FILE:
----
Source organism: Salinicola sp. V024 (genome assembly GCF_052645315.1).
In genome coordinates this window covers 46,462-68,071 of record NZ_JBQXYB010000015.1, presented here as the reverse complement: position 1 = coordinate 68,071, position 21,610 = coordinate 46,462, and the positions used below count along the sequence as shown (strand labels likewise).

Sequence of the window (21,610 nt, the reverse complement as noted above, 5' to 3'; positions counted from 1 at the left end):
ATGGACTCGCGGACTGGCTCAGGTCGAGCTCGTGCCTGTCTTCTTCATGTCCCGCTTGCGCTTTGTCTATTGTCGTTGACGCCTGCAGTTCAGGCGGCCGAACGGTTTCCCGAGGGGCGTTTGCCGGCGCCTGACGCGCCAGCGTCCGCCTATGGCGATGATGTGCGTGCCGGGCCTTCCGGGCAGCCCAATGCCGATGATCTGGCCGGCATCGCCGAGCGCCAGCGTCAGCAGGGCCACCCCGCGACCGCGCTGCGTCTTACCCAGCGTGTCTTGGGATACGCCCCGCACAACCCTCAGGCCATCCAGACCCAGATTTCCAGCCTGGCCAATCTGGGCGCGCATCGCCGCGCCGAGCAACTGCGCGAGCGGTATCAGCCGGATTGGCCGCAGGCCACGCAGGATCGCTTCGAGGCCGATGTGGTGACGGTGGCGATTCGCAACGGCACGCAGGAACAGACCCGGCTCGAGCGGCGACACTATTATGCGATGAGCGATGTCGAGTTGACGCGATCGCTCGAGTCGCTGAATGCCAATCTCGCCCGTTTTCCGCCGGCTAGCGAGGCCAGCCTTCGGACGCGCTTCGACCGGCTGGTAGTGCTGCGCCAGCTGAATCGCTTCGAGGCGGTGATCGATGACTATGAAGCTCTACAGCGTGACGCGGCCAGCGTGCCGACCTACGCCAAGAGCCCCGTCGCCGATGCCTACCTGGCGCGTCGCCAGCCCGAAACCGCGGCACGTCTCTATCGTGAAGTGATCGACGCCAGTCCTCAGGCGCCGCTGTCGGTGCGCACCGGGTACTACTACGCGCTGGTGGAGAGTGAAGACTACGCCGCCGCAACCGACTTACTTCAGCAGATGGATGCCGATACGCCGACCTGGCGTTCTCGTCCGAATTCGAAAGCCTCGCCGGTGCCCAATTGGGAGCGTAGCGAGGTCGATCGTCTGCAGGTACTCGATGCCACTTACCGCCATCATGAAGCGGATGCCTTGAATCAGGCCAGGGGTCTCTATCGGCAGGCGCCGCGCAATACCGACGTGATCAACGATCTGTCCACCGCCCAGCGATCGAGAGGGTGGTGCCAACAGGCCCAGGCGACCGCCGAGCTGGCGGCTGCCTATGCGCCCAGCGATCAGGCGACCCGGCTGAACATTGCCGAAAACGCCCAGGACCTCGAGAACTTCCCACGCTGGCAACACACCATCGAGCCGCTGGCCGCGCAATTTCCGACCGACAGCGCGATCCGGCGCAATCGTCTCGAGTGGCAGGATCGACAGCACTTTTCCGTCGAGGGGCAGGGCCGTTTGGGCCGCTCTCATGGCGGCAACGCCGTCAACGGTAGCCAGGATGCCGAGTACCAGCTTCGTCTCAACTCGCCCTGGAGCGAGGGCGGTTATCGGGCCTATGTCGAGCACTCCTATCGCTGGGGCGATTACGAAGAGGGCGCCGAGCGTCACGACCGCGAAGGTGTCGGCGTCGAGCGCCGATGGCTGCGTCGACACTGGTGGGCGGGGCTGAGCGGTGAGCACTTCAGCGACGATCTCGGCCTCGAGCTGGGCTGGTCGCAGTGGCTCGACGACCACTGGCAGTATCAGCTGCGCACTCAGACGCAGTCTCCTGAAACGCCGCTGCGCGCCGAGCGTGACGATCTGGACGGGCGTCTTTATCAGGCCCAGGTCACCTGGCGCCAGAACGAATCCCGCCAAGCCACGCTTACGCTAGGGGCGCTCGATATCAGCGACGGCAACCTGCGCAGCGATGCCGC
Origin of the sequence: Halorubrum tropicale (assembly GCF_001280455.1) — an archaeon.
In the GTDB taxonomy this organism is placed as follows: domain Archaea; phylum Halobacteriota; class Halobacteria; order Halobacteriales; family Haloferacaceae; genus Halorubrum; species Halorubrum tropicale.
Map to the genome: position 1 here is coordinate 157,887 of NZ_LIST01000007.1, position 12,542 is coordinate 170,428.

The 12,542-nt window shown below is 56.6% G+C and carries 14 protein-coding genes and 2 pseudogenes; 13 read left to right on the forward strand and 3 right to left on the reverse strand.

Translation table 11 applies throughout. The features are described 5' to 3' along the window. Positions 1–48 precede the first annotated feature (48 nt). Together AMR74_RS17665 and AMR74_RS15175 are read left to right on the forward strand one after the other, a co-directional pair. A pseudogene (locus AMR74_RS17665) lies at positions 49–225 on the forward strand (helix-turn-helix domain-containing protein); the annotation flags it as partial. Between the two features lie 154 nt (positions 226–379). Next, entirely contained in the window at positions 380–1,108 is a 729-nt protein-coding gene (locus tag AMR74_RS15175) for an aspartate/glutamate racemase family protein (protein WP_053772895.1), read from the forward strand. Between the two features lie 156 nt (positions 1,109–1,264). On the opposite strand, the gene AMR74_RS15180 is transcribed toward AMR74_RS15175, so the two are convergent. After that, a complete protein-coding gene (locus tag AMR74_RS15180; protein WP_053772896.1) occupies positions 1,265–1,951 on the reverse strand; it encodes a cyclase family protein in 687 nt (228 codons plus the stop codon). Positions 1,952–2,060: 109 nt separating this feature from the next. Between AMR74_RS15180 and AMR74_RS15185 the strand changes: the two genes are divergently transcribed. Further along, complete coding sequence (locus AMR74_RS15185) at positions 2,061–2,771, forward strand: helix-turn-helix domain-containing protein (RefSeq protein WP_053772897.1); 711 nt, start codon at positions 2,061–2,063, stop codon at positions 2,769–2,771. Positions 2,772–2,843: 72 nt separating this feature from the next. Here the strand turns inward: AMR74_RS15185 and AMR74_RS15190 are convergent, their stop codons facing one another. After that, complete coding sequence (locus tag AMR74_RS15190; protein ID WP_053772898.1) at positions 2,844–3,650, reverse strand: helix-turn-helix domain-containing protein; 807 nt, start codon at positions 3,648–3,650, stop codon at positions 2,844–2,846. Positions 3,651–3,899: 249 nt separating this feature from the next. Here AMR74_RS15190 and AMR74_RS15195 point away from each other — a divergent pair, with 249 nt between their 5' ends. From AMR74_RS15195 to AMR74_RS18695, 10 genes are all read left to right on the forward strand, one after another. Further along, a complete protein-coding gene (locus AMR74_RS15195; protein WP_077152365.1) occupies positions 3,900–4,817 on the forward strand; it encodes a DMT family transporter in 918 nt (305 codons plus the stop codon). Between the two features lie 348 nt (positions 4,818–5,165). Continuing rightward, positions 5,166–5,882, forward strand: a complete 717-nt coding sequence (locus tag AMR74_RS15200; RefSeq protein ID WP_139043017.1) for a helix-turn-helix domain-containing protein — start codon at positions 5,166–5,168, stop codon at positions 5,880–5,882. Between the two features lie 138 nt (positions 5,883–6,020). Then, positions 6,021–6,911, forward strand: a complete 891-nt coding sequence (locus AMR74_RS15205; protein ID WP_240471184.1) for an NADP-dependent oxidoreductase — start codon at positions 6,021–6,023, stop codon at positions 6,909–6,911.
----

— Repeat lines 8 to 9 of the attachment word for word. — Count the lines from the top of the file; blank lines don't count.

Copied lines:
The 12,542-nt window shown below is 56.6% G+C and carries 14 protein-coding genes and 2 pseudogenes; 13 read left to right on the forward strand and 3 right to left on the reverse strand.

Translation table 11 applies throughout. The features are described 5' to 3' along the window. Positions 1–48 precede the first annotated feature (48 nt). Together AMR74_RS17665 and AMR74_RS15175 are read left to right on the forward strand one after the other, a co-directional pair. A pseudogene (locus AMR74_RS17665) lies at positions 49–225 on the forward strand (helix-turn-helix domain-containing protein); the annotation flags it as partial. Between the two features lie 154 nt (positions 226–379). Next, entirely contained in the window at positions 380–1,108 is a 729-nt protein-coding gene (locus tag AMR74_RS15175) for an aspartate/glutamate racemase family protein (protein WP_053772895.1), read from the forward strand. Between the two features lie 156 nt (positions 1,109–1,264). On the opposite strand, the gene AMR74_RS15180 is transcribed toward AMR74_RS15175, so the two are convergent. After that, a complete protein-coding gene (locus tag AMR74_RS15180; protein WP_053772896.1) occupies positions 1,265–1,951 on the reverse strand; it encodes a cyclase family protein in 687 nt (228 codons plus the stop codon). Positions 1,952–2,060: 109 nt separating this feature from the next. Between AMR74_RS15180 and AMR74_RS15185 the strand changes: the two genes are divergently transcribed. Further along, complete coding sequence (locus AMR74_RS15185) at positions 2,061–2,771, forward strand: helix-turn-helix domain-containing protein (RefSeq protein WP_053772897.1); 711 nt, start codon at positions 2,061–2,063, stop codon at positions 2,769–2,771. Positions 2,772–2,843: 72 nt separating this feature from the next. Here the strand turns inward: AMR74_RS15185 and AMR74_RS15190 are convergent, their stop codons facing one another. After that, complete coding sequence (locus tag AMR74_RS15190; protein ID WP_053772898.1) at positions 2,844–3,650, reverse strand: helix-turn-helix domain-containing protein; 807 nt, start codon at positions 3,648–3,650, stop codon at positions 2,844–2,846. Positions 3,651–3,899: 249 nt separating this feature from the next. Here AMR74_RS15190 and AMR74_RS15195 point away from each other — a divergent pair, with 249 nt between their 5' ends. From AMR74_RS15195 to AMR74_RS18695, 10 genes are all read left to right on the forward strand, one after another. Further along, a complete protein-coding gene (locus AMR74_RS15195; protein WP_077152365.1) occupies positions 3,900–4,817 on the forward strand; it encodes a DMT family transporter in 918 nt (305 codons plus the stop codon). Between the two features lie 348 nt (positions 4,818–5,165). Continuing rightward, positions 5,166–5,882, forward strand: a complete 717-nt coding sequence (locus tag AMR74_RS15200; RefSeq protein ID WP_139043017.1) for a helix-turn-helix domain-containing protein — start codon at positions 5,166–5,168, stop codon at positions 5,880–5,882. Between the two features lie 138 nt (positions 5,883–6,020). Then, positions 6,021–6,911, forward strand: a complete 891-nt coding sequence (locus AMR74_RS15205; protein ID WP_240471184.1) for an NADP-dependent oxidoreductase — start codon at positions 6,021–6,023, stop codon at positions 6,909–6,911.